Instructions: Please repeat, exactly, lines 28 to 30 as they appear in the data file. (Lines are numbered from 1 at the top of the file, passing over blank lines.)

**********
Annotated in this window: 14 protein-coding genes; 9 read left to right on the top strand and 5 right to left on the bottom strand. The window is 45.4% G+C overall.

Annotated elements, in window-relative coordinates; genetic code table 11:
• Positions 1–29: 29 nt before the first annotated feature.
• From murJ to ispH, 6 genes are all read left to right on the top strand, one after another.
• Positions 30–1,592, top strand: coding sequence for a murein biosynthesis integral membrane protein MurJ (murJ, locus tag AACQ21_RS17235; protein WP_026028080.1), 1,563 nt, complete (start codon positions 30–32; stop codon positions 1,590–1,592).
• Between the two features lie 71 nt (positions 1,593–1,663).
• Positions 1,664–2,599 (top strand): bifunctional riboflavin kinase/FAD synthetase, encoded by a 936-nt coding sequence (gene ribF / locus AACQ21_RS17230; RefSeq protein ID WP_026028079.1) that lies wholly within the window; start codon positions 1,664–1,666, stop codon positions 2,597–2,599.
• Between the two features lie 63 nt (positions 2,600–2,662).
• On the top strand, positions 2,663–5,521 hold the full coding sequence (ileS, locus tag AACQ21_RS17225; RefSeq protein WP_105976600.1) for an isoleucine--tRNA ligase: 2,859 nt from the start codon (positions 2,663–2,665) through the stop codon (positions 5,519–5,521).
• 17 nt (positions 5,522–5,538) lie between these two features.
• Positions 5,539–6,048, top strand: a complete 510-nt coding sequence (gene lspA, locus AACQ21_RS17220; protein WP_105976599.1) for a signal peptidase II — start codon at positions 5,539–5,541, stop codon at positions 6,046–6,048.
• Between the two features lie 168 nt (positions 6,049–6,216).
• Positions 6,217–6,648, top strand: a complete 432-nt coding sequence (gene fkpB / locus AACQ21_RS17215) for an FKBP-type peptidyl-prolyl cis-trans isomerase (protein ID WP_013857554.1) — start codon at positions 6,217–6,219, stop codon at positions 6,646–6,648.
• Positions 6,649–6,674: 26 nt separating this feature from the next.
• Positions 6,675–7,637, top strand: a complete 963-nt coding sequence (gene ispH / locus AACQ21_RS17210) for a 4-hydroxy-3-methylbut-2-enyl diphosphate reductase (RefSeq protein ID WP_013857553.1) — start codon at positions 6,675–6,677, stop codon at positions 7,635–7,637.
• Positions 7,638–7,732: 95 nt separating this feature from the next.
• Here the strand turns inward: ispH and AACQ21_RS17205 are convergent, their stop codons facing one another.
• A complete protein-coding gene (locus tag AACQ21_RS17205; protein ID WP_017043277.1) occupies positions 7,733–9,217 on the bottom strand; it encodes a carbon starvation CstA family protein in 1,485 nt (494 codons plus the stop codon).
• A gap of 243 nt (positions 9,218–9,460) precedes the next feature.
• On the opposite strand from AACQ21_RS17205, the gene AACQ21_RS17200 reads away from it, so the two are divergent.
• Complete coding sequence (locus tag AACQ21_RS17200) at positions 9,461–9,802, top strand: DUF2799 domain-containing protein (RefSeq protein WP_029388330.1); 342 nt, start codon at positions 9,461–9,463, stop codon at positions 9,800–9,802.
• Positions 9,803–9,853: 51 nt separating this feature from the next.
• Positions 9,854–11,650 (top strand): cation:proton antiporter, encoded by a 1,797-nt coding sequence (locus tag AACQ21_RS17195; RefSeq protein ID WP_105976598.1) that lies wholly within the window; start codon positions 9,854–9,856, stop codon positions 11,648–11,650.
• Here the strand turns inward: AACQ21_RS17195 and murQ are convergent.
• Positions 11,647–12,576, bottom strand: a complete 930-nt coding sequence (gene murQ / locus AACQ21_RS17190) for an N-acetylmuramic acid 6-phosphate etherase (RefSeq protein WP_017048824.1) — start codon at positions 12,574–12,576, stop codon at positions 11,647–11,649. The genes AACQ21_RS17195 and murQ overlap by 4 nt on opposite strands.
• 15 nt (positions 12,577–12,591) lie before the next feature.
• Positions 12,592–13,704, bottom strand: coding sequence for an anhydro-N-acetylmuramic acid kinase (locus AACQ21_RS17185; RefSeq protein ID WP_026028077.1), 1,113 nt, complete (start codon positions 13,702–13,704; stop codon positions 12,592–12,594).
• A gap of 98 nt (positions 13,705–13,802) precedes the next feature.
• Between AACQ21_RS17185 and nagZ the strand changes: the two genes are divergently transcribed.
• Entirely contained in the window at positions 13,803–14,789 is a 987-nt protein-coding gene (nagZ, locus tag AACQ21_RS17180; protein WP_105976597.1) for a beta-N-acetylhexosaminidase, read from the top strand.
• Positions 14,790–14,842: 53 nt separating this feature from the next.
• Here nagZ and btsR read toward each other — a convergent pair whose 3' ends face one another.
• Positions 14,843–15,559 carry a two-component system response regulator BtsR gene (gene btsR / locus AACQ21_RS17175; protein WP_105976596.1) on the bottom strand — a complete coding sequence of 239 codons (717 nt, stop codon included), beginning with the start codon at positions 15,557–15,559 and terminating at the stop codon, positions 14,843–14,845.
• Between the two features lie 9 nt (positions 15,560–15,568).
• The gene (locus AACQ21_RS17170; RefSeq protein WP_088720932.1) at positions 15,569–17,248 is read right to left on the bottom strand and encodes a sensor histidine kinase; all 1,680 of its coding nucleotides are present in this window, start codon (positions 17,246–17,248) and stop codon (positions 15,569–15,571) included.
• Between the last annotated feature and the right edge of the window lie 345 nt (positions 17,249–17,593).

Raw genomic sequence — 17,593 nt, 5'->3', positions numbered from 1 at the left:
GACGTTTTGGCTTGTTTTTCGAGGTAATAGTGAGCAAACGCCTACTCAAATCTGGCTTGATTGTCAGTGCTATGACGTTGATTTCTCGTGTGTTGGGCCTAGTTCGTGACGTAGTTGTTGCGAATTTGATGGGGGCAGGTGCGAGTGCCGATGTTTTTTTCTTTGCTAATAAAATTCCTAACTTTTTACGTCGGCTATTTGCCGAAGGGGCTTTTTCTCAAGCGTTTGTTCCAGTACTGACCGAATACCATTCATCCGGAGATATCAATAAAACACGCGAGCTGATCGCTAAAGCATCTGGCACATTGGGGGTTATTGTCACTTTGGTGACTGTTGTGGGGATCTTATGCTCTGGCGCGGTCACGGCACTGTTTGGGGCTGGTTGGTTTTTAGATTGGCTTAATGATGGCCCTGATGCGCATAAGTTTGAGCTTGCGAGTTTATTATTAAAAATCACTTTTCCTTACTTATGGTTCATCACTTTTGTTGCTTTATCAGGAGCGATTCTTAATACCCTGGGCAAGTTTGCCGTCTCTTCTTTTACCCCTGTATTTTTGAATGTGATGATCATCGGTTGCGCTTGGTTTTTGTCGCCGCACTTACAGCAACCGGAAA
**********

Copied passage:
• A gap of 98 nt (positions 13,705–13,802) precedes the next feature.
• Between AACQ21_RS17185 and nagZ the strand changes: the two genes are divergently transcribed.
• Entirely contained in the window at positions 13,803–14,789 is a 987-nt protein-coding gene (nagZ, locus tag AACQ21_RS17180; protein WP_105976597.1) for a beta-N-acetylhexosaminidase, read from the top strand.